If one were attempting to design a prototype for the quintessential contemporary musician in the African-American tradition, trumpeter/fluegelhornist/composer Russell Gunn would be an ideal model. A certified member of the hip-hop generation by age (born in 1971) and geography (the hardcore ghetto of East St. Louis), Russell's early aspirations in the world of rap music took precedence over the trumpet that he began playing in fourth grade. When he reached sixteen, the deadline he set for his hip-hop career to take off, his dedication to the art of jazz took shape.
Rather than abandoning the music he loved, he simply applied its energy, spirit and fiercely proud intellectual rage to the jazz idiom, creating a synthesis that is truly contemporary and singular, exemplified by his groundbreaking group, Ethnomusicology.
As the name clearly indicates, Gunn, like most of the finest young musicians to emerge in the past decade, has developed his music from a wide variety of musical influences. In his case, Gunn weaves together elements of Cuban, Brazilian, African, D.C.'s “Go Go” music, and Hip-Hop into an adventurously progressive jazz style that pays tribute to its tradition while also extending the form.
Born in Chicago, Russell was nine years old when his family moved to East St. Louis, Illinois. Always interested in music, at the age of 10, he selected the trumpet as his instrument and began a nearly decade-long membership in his school band where his cousin Anthony Wiggins, the band's featured trumpeter, and the band director Ron Carter (not the legendary bassist) fueled his musical interest. But it was really the popular rapper LL Cool J who was his primary inspiration and first musical idol. While performing at school talent shows, making demos and constructing adventurous rhymes, Russell began to develop a deeper understanding of the jazz language which had always been so daunting, but fascinating to him.
After spending two years at Mississippi's Jackson State University on a full music scholarship, Gunn moved to St. Louis, freelancing and periodically performing on cruise ships. It was while working at a club called Cicero's in 1993 that the great saxophonist/composer and co-founder of the World Saxophone Quartet, Oliver Lake happened to hear the young trumpeter, and immediately invited him to come to New York for a performance at the Brooklyn Museum.
Suffering undue criticism from the neo-conservative jazz mainstream for his dreadlocks and hip-hop culture style of dress, Russell's virtuoso abilities and command of all musical styles from funk to the avant-garde evidenced a serious new talent on the scene. A fortuitous appearance at a 4 am jam session at New York's famed Blue Note club was heard by Denis Jeter, an assistant to Wynton Marsalis at Lincoln Center, who recommended him for the third trumpet chair in Marsalis' Blood on the Fields. Receiving rave notices for his work with the Lincoln Center Jazz Orchestra, Gunn began to earn recognition as one of the most dynamic and exciting musicians of his generation. Continuing to freelance with Lake and various other top jazz artists, Gunn began leading his own groups in 1994 and issued his first recording, Young Gunn.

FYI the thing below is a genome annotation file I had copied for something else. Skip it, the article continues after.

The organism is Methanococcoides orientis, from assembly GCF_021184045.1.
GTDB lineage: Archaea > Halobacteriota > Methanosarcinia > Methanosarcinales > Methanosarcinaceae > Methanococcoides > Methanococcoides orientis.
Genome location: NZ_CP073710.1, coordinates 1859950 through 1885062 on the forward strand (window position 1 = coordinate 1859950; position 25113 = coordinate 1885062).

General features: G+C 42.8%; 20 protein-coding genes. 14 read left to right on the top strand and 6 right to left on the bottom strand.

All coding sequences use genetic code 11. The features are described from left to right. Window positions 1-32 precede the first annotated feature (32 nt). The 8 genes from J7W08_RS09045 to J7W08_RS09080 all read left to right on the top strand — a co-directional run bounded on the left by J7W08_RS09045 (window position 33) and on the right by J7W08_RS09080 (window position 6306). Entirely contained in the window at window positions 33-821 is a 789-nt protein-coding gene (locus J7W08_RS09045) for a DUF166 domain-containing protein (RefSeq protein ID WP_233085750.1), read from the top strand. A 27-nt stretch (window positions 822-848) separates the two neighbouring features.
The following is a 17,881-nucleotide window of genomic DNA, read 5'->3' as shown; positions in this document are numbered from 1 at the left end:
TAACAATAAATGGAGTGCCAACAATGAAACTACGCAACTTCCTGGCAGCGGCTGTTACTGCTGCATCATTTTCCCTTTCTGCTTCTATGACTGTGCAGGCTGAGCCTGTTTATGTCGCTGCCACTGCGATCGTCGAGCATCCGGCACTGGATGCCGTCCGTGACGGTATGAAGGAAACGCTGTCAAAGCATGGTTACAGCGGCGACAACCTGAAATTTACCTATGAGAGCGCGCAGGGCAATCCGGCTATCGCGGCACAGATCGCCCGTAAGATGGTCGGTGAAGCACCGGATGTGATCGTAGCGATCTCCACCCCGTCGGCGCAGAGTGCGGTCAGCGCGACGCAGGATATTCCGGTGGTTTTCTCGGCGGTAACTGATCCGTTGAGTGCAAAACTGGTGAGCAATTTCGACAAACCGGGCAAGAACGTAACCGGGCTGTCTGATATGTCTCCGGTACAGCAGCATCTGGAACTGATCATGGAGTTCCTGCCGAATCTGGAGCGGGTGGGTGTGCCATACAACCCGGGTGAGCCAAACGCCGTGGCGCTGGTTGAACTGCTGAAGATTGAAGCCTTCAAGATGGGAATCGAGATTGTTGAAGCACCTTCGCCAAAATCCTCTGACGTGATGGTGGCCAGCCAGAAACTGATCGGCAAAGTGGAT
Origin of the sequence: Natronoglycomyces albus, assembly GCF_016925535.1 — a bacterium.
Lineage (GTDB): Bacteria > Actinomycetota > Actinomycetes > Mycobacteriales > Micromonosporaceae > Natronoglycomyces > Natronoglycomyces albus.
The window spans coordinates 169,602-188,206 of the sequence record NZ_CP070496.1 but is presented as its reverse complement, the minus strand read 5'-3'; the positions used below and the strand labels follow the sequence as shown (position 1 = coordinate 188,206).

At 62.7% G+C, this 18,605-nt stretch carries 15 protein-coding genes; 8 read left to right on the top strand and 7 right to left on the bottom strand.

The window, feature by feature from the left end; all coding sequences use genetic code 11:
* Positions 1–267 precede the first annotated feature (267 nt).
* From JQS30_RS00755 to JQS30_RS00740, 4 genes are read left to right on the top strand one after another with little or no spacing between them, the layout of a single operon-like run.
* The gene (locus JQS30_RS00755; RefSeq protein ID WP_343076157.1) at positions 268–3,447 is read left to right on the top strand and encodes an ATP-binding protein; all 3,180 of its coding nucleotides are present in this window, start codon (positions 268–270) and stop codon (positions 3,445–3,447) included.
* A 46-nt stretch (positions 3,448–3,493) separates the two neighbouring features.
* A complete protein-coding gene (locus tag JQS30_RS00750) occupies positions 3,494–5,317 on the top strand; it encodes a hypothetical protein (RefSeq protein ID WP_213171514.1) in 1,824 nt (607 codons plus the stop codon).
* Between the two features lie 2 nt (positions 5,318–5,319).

Touring all over the U.S. and Europe in 1995-1996 with Branford Marsalis' Buckshot La Fonque, Gunn's eclectic musical approach also brought him together with artists like Cee-Low from the Goodie Mob and Maxwell, while continuing to perform with his own groups at New York's most prominent clubs. With a singular style that incorporates the influences of masters like Freddie Hubbard, Miles Davis, Lee Morgan, and especially the extremely underrated Booker Little, Gunn has continued to gain recognition for his own music through touring and well-received albums, including the 2000 Grammy-nominated Ethnomusicology, Vol. 1.
Despite spending much of 2000 touring the U.S. and Europe with D'Angelo, Gunn played a number of American festivals, including San Francisco, Bell Atlantic and Earshot, and provided workshops and residencies at various U.S. Universities. This year brings him to a wide range of venues, including the Kennedy Center, Philadelphia's Mellon Jazz Festival, the Ottawa Jazz Festival, the Atlanta Jazz Festival, the Moers Festival in Germany and various clubs, universities and concert halls. He was also commissioned by San Francisco Jazz to create a new work and to provide a week of workshops at colleges in the Bay Area.